Ask Dr. Conte: How Can I Get a Narcissist to Admit They Have A Problem?

Can you help unaware narcissists who are in denial that they have any psychological or emotional issues?


Great question. You know, I have a tag line: There are two kinds of people in the world – people with issues and dead people. When I say this line, most people at least chuckle, and my experience has been that everyone agrees with it. However, I have noticed through the years that although people who are especially self-centered will agree with this statement, they seem to have a very difficult time identifying exactly what their issues are. It’s almost as if self-centered people will say “no one’s perfect” because it’s the socially acceptable thing to say, but when it comes to actually owning responsibility for their issues, well, that tends to be another story.

Having people own their problems is often seen as the first step toward change, and I would agree with that in many ways. But here’s something that’s not talked about as much: the second step. The second step toward changing is actually doing something about what you admit is a problem, and the truth is, some people will admit they have a problem their entire lives but never do anything about it. This is especially true of people who are struggling with clinical narcissism.

The real challenge for you is to ask yourself: “Why do I need this person to admit his/her issues?” In other words, what is it that you really want? My guess is that what you most likely actually want is for this person to change. So I think your real question is: How do I get this person to stop being so self-centered?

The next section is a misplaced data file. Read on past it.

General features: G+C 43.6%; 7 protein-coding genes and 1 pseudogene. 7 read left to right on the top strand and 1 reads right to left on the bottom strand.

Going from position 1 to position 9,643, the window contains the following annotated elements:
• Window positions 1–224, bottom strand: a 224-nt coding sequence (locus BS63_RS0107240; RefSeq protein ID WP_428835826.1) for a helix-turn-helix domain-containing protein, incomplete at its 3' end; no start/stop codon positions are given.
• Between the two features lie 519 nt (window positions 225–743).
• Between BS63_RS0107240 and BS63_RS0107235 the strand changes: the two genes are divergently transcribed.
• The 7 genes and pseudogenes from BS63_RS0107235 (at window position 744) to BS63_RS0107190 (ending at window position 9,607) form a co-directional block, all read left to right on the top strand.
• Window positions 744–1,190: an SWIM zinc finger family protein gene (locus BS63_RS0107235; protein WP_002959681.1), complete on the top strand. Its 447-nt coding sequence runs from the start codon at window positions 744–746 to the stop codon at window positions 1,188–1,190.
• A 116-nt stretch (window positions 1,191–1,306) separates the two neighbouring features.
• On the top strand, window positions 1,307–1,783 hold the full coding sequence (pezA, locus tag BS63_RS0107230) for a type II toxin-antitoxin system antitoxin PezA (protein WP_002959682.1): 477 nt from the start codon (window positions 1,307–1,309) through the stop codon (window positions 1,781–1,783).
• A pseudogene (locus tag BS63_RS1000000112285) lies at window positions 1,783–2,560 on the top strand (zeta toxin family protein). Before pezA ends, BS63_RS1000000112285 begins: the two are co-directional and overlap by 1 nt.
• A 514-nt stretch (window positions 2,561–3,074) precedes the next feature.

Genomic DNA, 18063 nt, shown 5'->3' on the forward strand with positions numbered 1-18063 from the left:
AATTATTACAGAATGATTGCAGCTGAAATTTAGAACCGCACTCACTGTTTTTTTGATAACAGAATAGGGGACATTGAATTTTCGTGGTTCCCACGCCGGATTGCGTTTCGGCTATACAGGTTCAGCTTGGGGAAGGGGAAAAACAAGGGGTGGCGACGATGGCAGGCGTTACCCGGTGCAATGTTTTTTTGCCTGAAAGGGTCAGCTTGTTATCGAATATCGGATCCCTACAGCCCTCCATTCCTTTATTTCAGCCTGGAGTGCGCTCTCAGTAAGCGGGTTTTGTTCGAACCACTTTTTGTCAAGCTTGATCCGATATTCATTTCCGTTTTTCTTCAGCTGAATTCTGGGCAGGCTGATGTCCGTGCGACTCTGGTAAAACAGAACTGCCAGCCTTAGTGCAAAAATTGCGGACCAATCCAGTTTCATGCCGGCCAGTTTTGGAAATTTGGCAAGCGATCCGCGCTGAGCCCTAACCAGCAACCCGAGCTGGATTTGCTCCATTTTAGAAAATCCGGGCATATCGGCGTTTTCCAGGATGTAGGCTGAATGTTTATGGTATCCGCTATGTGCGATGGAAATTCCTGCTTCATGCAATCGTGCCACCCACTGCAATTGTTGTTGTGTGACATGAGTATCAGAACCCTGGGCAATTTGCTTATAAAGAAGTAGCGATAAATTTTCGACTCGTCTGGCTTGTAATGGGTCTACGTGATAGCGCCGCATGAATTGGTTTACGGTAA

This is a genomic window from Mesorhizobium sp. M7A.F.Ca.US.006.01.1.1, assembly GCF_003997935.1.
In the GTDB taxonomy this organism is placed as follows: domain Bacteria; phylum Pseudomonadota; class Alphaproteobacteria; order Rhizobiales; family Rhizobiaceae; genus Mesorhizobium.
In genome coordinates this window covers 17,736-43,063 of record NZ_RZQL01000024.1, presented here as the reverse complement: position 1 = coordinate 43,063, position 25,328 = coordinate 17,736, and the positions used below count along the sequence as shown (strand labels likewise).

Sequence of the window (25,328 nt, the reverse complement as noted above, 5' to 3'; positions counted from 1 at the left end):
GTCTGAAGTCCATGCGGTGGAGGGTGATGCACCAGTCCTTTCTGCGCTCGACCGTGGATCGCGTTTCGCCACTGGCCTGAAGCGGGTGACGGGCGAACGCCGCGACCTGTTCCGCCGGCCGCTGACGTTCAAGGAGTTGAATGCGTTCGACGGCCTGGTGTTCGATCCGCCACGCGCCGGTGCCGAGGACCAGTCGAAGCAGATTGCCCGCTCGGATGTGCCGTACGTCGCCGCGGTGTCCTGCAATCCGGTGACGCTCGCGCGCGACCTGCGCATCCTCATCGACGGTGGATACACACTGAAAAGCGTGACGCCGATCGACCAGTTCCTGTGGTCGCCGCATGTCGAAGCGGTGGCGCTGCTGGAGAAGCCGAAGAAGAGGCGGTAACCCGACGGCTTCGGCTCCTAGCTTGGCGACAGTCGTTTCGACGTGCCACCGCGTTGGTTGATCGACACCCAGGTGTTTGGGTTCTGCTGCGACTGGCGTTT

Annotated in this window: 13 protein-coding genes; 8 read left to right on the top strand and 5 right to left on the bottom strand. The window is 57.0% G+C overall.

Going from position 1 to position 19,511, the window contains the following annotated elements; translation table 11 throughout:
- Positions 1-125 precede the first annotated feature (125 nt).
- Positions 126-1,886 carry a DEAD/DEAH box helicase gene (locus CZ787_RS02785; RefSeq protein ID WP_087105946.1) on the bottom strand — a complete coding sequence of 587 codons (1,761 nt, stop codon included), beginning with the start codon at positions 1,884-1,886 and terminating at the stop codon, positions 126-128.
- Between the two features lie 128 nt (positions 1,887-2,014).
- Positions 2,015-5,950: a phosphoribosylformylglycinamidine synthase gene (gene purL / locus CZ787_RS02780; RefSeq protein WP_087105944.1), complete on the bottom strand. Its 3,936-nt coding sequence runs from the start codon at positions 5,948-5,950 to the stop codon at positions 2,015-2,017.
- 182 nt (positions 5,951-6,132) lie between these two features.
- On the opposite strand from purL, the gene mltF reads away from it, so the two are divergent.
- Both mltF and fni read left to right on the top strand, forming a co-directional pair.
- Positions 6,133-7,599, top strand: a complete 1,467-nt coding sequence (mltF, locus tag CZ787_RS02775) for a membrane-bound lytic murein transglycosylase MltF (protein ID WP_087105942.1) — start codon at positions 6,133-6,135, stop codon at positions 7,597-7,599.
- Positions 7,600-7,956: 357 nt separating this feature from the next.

If the person you are asking about really has clinical narcissism (and is not just being selfish right now), then it’s not a very high likelihood that this person will change (clinical narcissism is a personality disorder, and a personality disorder is a long-standing behavioral pattern), especially if he or she does not want to change. I do genuinely believe that anyone can change, but there’s a difference between the possibility of change and the likelihood of change. So now the challenge is in your court.

What I would advise you to do is this: Align your expectations with reality.

If you know this person is selfish and refuses to accept responsibility for his/her life, then expect that. If you constantly expect this person to be self-centered, then you will be much less likely to be let down when he/she is. Also, by aligning your expectations with the reality of what this person is (rather than with what you want this person to be), you will be able to make a much more informed decision as to how close you will choose to remain to this person.